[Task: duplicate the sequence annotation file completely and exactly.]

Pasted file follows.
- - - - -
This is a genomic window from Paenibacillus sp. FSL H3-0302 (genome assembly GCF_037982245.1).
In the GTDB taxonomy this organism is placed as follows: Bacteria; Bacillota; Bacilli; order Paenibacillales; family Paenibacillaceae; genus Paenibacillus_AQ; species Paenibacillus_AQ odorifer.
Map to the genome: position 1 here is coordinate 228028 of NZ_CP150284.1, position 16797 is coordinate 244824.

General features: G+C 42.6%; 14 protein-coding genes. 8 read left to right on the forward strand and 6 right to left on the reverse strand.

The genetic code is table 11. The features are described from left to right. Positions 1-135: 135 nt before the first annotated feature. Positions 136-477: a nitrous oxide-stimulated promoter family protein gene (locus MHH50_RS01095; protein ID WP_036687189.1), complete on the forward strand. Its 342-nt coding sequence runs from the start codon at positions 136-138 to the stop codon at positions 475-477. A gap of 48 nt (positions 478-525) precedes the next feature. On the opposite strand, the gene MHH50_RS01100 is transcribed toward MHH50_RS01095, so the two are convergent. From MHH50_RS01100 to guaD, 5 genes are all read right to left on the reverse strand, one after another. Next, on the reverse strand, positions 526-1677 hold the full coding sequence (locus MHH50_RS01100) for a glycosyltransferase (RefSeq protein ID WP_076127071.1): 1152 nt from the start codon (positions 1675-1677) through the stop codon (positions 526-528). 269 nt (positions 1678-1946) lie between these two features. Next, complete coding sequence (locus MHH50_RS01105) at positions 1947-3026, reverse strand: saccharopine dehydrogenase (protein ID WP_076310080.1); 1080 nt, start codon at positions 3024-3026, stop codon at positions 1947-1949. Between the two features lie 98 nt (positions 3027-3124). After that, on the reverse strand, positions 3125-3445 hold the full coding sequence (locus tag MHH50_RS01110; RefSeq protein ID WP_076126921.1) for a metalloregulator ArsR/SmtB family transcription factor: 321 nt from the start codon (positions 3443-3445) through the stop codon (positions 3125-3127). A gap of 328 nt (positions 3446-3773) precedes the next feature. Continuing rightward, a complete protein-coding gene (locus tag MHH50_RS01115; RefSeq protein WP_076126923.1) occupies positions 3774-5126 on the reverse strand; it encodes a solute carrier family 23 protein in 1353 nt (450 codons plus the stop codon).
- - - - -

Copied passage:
This is a genomic window from Paenibacillus sp. FSL H3-0302 (genome assembly GCF_037982245.1).
In the GTDB taxonomy this organism is placed as follows: Bacteria; Bacillota; Bacilli; order Paenibacillales; family Paenibacillaceae; genus Paenibacillus_AQ; species Paenibacillus_AQ odorifer.
Map to the genome: position 1 here is coordinate 228028 of NZ_CP150284.1, position 16797 is coordinate 244824.

General features: G+C 42.6%; 14 protein-coding genes. 8 read left to right on the forward strand and 6 right to left on the reverse strand.

The genetic code is table 11. The features are described from left to right. Positions 1-135: 135 nt before the first annotated feature. Positions 136-477: a nitrous oxide-stimulated promoter family protein gene (locus MHH50_RS01095; protein ID WP_036687189.1), complete on the forward strand. Its 342-nt coding sequence runs from the start codon at positions 136-138 to the stop codon at positions 475-477. A gap of 48 nt (positions 478-525) precedes the next feature. On the opposite strand, the gene MHH50_RS01100 is transcribed toward MHH50_RS01095, so the two are convergent. From MHH50_RS01100 to guaD, 5 genes are all read right to left on the reverse strand, one after another. Next, on the reverse strand, positions 526-1677 hold the full coding sequence (locus MHH50_RS01100) for a glycosyltransferase (RefSeq protein ID WP_076127071.1): 1152 nt from the start codon (positions 1675-1677) through the stop codon (positions 526-528). 269 nt (positions 1678-1946) lie between these two features. Next, complete coding sequence (locus MHH50_RS01105) at positions 1947-3026, reverse strand: saccharopine dehydrogenase (protein ID WP_076310080.1); 1080 nt, start codon at positions 3024-3026, stop codon at positions 1947-1949. Between the two features lie 98 nt (positions 3027-3124). After that, on the reverse strand, positions 3125-3445 hold the full coding sequence (locus tag MHH50_RS01110; RefSeq protein ID WP_076126921.1) for a metalloregulator ArsR/SmtB family transcription factor: 321 nt from the start codon (positions 3443-3445) through the stop codon (positions 3125-3127). A gap of 328 nt (positions 3446-3773) precedes the next feature. Continuing rightward, a complete protein-coding gene (locus tag MHH50_RS01115; RefSeq protein WP_076126923.1) occupies positions 3774-5126 on the reverse strand; it encodes a solute carrier family 23 protein in 1353 nt (450 codons plus the stop codon).